A Marrow Match in Berlin

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On November 9, 1989, the Berlin Wall fell. People who lived within East Berlin were now free to enter and live in West Berlin. One of those people who found freedom of movement was Yvonne, who grew up in East Berlin with the Berlin Wall across the street from her garden. Her now-husband had previously attempted to escape into West Berlin just the year prior, leading to a nine-month jail sentence.

On November 9, 2014, on the twenty-fifth anniversary of the fall of the Berlin Wall, Yvonne went to a marrow registration event hosted by DKMS at the site of the Berlin Wall. A child in Potsdam, a city on the border of Berlin, had needed a marrow donation, and she—along with over a thousand other people, maybe more—joined the marrow registry in order to see if she’d be match. She was not, but she and three others who registered that day ultimately became marrow donors.

The child in Potsdam ultimately found a match. And so did someone over an ocean away: my brother, Jude.

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I’ve written on here about my brother’s and my family’s journey with cancer. In August 2010, at the age of five, he was first diagnosed with leukemia. By December 23, 2010, I became his marrow donor, when I was only 12 years old. You can read about that first bout with cancer here. About five years later, in April 2015, my brother’s cancer came back. I wasn’t able to be his marrow donor again this time, and we had to search the national marrow registry.

There was a major problem: my brother and I are both mixed-race, Filipino and white. Marrow matches, unlike blood types, are much more specific, based on your tissue type (specifically your human leukocyte antigens, or HLA type). These are genetically passed down, making it much more likely for you to match with someone of the same ethnic background as you—although not always. However, the national marrow registry in the United States is mostly white, making it much harder for people of color and especially mixed-race people to find matches. According to Be The Match, the National Marrow Donor Program, the likelihood for a white person to find a match is 77%, but for black people, the likelihood is only 23%, making it even more urgent for people of color to join the marrow registry.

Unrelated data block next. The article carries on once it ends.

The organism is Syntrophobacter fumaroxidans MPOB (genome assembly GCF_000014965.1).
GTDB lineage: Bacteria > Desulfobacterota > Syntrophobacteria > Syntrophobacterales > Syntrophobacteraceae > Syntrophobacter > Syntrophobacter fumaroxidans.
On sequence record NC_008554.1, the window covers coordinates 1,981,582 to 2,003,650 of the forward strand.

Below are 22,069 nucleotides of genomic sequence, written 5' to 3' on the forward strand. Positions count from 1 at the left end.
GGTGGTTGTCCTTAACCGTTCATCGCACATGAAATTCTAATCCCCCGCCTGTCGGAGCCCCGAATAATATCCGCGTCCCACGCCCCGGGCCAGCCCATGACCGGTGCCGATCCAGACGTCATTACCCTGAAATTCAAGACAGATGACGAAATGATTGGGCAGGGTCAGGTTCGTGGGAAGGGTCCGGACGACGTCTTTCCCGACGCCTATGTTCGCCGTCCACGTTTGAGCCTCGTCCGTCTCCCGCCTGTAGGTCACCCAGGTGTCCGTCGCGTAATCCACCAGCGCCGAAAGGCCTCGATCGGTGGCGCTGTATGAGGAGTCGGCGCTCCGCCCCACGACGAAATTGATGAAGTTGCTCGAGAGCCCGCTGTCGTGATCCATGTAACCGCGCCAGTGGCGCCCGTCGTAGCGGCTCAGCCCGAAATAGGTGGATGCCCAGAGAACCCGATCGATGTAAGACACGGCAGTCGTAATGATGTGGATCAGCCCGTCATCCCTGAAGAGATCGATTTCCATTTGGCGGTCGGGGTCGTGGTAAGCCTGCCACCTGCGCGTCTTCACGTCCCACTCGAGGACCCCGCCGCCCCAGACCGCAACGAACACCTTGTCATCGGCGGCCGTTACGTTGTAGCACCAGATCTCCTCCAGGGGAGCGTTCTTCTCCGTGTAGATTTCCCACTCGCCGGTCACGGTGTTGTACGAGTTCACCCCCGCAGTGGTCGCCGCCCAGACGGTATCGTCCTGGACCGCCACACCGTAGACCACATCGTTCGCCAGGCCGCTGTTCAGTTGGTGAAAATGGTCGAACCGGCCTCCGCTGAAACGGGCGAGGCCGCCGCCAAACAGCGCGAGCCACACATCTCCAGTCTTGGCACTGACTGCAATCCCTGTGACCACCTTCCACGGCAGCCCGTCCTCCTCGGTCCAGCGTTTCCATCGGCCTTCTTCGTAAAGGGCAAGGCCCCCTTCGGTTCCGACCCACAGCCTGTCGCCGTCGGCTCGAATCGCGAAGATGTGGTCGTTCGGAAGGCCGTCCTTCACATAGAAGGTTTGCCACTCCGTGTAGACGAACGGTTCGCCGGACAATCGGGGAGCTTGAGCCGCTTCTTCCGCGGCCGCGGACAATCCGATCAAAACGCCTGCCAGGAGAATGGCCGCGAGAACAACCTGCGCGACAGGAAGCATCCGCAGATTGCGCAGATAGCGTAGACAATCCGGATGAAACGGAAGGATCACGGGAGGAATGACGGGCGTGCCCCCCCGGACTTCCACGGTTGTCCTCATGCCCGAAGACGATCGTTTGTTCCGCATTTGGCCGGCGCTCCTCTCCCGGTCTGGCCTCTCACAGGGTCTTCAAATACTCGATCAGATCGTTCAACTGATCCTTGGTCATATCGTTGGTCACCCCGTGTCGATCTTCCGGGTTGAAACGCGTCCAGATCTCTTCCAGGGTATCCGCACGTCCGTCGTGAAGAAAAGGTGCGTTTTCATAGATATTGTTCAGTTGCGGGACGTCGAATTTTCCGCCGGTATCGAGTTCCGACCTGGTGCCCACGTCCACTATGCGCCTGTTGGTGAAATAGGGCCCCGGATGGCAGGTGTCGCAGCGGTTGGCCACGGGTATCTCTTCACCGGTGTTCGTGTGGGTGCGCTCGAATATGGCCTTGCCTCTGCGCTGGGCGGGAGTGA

Miraculously, Yvonne, a German woman from East Germany, was my brother’s match. 

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When she found out that she was a match for an American child, she headed to Cologne (Köln) because marrow donation specialists were there and not in Berlin. (As I write this post, I am currently on a train from Berlin to Cologne—a roughly five-hour journey.) She needed to spend two days there—one for a physical exam and the next for the donation itself—but because Gamescom was happening during the week of her marrow donation, she couldn’t find a single hotel with an open room. She and the friend who accompanied her spent the night in her car, knowing how incredibly important this life-saving procedure would be.

On September 1, 2015, Yvonne donated her marrow. There are two ways to donate: one is a non-surgical procedure much more similar to donating blood, in which peripheral blood stem cells are filtered out of the donor’s blood and the rest of the blood is returned. The second is through an outpatient surgical procedure in which marrow is extracted out of the hip bone. Both Yvonne and I went through the second procedure, which as I understand it is common for when the patient is a child.

On September 2, 2015, the marrow made it to Dallas, Texas, and my brother received his second marrow donation.

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“Many small people who in many small places do many small things that can alter the face of the world.”